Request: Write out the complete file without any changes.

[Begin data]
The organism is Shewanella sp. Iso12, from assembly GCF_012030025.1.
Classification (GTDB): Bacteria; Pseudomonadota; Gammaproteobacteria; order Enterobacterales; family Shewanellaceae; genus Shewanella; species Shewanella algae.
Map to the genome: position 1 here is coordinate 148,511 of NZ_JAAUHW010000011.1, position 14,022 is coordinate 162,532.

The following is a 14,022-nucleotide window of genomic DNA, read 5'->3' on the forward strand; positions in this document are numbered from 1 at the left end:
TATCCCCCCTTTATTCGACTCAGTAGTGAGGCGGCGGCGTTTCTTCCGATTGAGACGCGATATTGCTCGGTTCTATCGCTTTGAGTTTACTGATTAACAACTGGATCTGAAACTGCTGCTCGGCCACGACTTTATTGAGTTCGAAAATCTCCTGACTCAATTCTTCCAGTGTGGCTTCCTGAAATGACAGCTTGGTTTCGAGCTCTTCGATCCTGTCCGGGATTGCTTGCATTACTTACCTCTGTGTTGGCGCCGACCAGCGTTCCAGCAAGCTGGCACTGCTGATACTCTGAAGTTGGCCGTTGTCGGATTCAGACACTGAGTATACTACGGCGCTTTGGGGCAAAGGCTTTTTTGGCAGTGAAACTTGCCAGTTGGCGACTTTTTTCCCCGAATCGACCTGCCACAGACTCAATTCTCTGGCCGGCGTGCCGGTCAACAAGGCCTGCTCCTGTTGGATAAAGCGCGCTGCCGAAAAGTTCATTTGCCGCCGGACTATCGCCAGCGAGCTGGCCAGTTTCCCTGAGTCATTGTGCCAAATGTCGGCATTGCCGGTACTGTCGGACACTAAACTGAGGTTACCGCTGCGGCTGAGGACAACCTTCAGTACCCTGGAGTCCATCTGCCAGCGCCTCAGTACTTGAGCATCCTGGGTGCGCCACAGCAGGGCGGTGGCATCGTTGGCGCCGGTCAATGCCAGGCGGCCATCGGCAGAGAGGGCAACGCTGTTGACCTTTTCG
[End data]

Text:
The organism is Shewanella sp. Iso12, from assembly GCF_012030025.1.
Classification (GTDB): Bacteria; Pseudomonadota; Gammaproteobacteria; order Enterobacterales; family Shewanellaceae; genus Shewanella; species Shewanella algae.
Map to the genome: position 1 here is coordinate 148,511 of NZ_JAAUHW010000011.1, position 14,022 is coordinate 162,532.

The following is a 14,022-nucleotide window of genomic DNA, read 5'->3' on the forward strand; positions in this document are numbered from 1 at the left end:
TATCCCCCCTTTATTCGACTCAGTAGTGAGGCGGCGGCGTTTCTTCCGATTGAGACGCGATATTGCTCGGTTCTATCGCTTTGAGTTTACTGATTAACAACTGGATCTGAAACTGCTGCTCGGCCACGACTTTATTGAGTTCGAAAATCTCCTGACTCAATTCTTCCAGTGTGGCTTCCTGAAATGACAGCTTGGTTTCGAGCTCTTCGATCCTGTCCGGGATTGCTTGCATTACTTACCTCTGTGTTGGCGCCGACCAGCGTTCCAGCAAGCTGGCACTGCTGATACTCTGAAGTTGGCCGTTGTCGGATTCAGACACTGAGTATACTACGGCGCTTTGGGGCAAAGGCTTTTTTGGCAGTGAAACTTGCCAGTTGGCGACTTTTTTCCCCGAATCGACCTGCCACAGACTCAATTCTCTGGCCGGCGTGCCGGTCAACAAGGCCTGCTCCTGTTGGATAAAGCGCGCTGCCGAAAAGTTCATTTGCCGCCGGACTATCGCCAGCGAGCTGGCCAGTTTCCCTGAGTCATTGTGCCAAATGTCGGCATTGCCGGTACTGTCGGACACTAAACTGAGGTTACCGCTGCGGCTGAGGACAACCTTCAGTACCCTGGAGTCCATCTGCCAGCGCCTCAGTACTTGAGCATCCTGGGTGCGCCACAGCAGGGCGGTGGCATCGTTGGCGCCGGTCAATGCCAGGCGGCCATCGGCAGAGAGGGCAACGCTGTTGACCTTTTCG